Canadian Musician - July/August 2017 - Page 59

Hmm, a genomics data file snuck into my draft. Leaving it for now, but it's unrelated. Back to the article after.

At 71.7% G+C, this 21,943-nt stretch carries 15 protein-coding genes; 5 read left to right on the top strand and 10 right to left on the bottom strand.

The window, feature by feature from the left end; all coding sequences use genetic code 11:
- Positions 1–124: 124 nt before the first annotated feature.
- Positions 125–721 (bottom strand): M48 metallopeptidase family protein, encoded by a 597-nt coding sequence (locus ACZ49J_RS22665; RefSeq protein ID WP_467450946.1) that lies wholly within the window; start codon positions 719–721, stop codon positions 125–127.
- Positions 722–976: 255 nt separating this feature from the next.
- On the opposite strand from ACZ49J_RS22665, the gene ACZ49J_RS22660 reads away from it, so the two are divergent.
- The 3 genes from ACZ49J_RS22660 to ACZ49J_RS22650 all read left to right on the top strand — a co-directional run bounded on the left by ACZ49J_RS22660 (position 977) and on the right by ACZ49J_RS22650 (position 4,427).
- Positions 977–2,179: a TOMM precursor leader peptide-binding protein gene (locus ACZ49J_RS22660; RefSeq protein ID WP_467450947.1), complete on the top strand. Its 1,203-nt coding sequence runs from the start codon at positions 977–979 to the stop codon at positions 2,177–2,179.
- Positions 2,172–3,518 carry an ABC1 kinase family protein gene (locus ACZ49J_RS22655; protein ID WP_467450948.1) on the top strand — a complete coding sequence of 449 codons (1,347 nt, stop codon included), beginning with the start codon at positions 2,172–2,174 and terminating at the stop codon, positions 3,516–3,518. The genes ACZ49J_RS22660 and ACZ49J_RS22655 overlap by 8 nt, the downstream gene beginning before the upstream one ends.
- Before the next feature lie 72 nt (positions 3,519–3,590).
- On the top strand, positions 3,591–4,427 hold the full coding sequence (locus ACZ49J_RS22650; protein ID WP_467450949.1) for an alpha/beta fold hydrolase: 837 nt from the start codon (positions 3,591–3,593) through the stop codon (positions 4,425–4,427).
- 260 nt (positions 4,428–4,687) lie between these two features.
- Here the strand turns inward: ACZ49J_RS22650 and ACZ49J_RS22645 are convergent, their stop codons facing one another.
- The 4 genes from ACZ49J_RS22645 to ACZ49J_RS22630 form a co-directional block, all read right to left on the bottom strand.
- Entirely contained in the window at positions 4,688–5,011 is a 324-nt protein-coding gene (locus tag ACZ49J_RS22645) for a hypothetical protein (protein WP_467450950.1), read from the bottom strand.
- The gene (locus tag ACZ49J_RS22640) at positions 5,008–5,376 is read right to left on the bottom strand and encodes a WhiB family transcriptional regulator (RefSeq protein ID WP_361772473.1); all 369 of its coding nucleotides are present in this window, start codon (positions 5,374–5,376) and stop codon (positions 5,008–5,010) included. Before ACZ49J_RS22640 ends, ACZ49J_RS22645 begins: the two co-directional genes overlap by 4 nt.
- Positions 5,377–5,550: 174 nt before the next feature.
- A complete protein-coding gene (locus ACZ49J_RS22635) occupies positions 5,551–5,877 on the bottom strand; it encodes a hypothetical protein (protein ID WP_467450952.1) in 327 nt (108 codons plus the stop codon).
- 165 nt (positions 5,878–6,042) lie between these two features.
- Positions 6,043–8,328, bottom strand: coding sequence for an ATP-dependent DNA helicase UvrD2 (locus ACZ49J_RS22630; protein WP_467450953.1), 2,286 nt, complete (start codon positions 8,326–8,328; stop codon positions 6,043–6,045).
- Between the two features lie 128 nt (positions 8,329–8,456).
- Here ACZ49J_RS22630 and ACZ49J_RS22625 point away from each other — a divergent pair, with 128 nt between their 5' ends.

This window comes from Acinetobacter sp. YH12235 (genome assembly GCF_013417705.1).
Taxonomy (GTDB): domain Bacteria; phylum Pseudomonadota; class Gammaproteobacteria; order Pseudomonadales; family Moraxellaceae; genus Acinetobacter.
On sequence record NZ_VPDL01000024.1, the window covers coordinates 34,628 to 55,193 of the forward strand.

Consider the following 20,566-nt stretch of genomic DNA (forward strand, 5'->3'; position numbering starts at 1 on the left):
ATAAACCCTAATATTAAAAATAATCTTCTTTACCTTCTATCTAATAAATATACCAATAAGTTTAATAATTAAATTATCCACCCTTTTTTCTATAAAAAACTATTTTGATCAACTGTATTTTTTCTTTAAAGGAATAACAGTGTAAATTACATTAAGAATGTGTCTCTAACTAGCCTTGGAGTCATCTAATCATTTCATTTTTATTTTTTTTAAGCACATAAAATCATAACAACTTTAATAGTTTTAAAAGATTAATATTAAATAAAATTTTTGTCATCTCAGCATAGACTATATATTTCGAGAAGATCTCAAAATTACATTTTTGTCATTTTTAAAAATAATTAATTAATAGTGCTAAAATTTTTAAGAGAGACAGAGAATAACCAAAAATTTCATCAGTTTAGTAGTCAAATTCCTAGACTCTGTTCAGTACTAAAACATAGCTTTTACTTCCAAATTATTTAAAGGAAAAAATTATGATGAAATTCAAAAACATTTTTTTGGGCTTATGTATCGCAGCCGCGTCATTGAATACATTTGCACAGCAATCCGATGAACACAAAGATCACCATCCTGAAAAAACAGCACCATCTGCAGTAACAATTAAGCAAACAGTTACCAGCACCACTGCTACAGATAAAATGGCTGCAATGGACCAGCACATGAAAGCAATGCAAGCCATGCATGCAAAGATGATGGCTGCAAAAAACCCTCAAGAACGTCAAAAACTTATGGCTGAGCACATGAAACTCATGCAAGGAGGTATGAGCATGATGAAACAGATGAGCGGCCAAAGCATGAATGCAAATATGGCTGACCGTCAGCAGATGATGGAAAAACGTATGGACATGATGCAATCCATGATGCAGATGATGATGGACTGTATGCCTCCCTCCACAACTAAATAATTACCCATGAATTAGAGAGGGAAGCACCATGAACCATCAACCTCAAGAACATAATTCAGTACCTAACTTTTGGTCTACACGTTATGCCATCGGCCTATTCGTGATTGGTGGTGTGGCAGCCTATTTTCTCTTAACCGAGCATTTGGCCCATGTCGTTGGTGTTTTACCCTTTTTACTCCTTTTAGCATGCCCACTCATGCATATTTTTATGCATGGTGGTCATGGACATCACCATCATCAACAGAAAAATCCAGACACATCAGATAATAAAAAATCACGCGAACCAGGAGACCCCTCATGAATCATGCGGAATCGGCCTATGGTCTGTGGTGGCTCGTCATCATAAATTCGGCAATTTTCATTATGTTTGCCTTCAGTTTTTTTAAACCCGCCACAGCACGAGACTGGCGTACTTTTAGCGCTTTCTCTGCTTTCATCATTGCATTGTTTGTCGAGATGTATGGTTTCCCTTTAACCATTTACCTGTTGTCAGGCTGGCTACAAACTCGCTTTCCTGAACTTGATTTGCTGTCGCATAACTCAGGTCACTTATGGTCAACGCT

RECORDING Albert Chambers is a Montreal-based producer, mixer, and songwriter and the owner of Studio Base Bin. He’s been nominated for JUNO and Felix awards and worked with artists including Dream Theater, Moist, Simple Plan, Debbie Gibson, Coral Egan, and David Usher. By Albert Chambers Know Your Audience Part 2: Tailoring Your Production I n the last issue, we talked about the importance of visualizing who your target audience might be for your music – their age group, the clothes they wear, the kind of foods they prefer… In part two, we’ll be focusing on the pro- duction side of things – the sonic structure of how different genres attract a certain demographic. Sounds of the Times I think it’s safe to say that different eras will attract a specific age group. Most pop songs from throughout the decades have been created using similar chord progressions, and yet most young adults won’t listen to music from the ‘70s, ‘80s, ‘90s, or even early 2000s. All of these eras carried a particular sonic DNA footprint. As an example, a kick on a bass drum from a pop record in the ‘70s would have a lot less low-end frequency range than a contemporary record made today. During the mastering process, engineers were forced to cut the bottom end for vinyl pro- duction to prevent the needle from skip- ping during playback. The ‘80s brought us into the digital era, teamed with the proliferation of the com- pact disc – a whole different format for play- back that eliminated the concerns about a skipping needle and offered a broader fre- quency range. That meant more top end W W W. C A N A D I A N M U S I C I A N . CO M and lows than ever before. The digital age of recording also affected the way records sounded. The ability to keep adding more tracks led productions into a sonic wash of somewhat overly-produced-sounding re- cords. Less is more was completely thrown out the window. That being said, our ears were tuned to what was being played at that certain period in time. So you might say, a listener in their late 40s today might be more “for- giving” should a record not have as much 60 Hz in a kick drum than, say, a 20-year-old listening to the latest Lorde track. Then again, even if your track is target- ing that 40-something audience, you have to make it sound modern with all those wide frequency ranges included. A great song sounding dated can make your hard work be all in vain. Dissecting a Production Let’s start by dissecting a production. There’s a reason for why a drum sample library is filled with so many different sounding kicks. They’re often categorized under certain genres. If you’re targeting a hard rock au- dience, you might not want to start with a deep house kick, or vice versa. Then again, if your audience is young and on the cutting edge, mixing it up might not be a bad idea. Maybe start with a hip-hop kick in the verses and than layer it with a more acoustic rock kick building into the choruses. Same goes for the way vocals are treat- ed in a mix. A modern listener will find Auto-Tune to be a fitting and welcome effect in a hip-hop track, but maybe not so much in a modern rock track. Take Dave Grohl for example – I don’t think that a heavily Auto-Tuned vocal would suit the sound of a Foo Fighters record, nor would his fans appreciate it. It’s a perfect example of a genre-specific production effect and technique. Your target audience’s ears are tuned to what they are used to hearing. Even though they can’t explain to you that the knocking thump of 100 Hz, pillowy 60 Hz bass, and 1.6 kHz cutting through the mix is what makes them latch on, it’s something you should be aware of. Your audience doesn’t listen to music like artists, engineers, or producers; they listen and feel on a far more subcon- scious level. Keep an open mind about the way you record and the sounds you choose, but always use modern reference mixes to stay on point and relevant. It’s one thing to be influenced by bands or artists from the past and share certain sonic elements that bring people back in time for a moment. Just make sure that the overall sound of the track isn’t missing any of the key frequency elements that are likely necessary to get radio play and widespread adoption in today’s cutthroat marketplace. C A N A D I A N M U S I C I A N • 59